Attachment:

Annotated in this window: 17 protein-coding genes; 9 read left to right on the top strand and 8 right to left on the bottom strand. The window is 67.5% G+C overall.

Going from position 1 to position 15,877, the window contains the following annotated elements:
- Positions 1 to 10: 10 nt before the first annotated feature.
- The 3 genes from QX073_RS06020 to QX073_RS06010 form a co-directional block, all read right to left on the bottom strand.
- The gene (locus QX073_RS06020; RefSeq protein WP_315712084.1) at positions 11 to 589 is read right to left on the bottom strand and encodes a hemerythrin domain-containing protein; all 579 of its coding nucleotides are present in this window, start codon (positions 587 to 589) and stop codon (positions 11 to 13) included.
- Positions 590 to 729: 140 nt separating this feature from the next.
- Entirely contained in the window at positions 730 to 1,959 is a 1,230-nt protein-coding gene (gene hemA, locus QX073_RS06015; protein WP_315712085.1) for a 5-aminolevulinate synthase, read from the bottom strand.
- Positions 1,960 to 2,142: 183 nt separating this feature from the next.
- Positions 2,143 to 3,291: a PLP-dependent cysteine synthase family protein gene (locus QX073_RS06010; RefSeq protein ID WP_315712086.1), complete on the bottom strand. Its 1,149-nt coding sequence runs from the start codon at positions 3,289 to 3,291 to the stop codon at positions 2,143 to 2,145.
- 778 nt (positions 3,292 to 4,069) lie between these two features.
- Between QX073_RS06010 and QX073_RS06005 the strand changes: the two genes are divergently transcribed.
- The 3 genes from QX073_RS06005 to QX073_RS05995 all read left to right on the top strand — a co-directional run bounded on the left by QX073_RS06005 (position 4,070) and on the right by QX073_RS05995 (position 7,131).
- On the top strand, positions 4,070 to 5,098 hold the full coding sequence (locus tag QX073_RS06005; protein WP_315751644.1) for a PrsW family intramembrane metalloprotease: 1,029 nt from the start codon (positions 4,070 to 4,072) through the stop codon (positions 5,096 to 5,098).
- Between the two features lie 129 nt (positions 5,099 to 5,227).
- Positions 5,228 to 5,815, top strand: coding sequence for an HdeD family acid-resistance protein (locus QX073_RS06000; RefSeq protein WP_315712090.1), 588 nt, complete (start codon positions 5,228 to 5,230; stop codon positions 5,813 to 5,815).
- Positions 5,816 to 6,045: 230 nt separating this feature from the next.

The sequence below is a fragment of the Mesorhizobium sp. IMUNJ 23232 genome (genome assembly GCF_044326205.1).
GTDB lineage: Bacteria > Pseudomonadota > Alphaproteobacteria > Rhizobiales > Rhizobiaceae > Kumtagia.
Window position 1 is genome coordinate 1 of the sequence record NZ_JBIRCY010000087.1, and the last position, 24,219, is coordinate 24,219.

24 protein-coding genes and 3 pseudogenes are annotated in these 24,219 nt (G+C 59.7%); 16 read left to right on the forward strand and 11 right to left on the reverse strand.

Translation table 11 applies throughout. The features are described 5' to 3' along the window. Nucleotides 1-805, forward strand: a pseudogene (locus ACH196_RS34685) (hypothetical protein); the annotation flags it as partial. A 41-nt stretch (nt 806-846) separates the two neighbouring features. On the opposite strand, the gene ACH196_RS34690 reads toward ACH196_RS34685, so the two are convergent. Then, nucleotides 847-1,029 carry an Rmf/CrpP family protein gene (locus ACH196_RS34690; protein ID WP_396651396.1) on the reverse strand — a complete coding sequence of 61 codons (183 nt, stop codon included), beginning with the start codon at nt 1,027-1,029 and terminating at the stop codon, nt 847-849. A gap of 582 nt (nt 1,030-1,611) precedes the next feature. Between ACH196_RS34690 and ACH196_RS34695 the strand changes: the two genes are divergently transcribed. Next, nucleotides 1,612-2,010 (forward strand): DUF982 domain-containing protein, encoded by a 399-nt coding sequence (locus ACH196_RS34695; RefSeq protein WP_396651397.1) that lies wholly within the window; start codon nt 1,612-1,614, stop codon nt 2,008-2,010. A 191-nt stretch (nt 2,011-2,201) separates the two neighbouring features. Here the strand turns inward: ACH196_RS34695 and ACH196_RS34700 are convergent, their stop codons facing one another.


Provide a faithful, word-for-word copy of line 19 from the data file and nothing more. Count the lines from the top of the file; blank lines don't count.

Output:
Window position 1 is genome coordinate 1 of the sequence record NZ_JBIRCY010000087.1, and the last position, 24,219, is coordinate 24,219.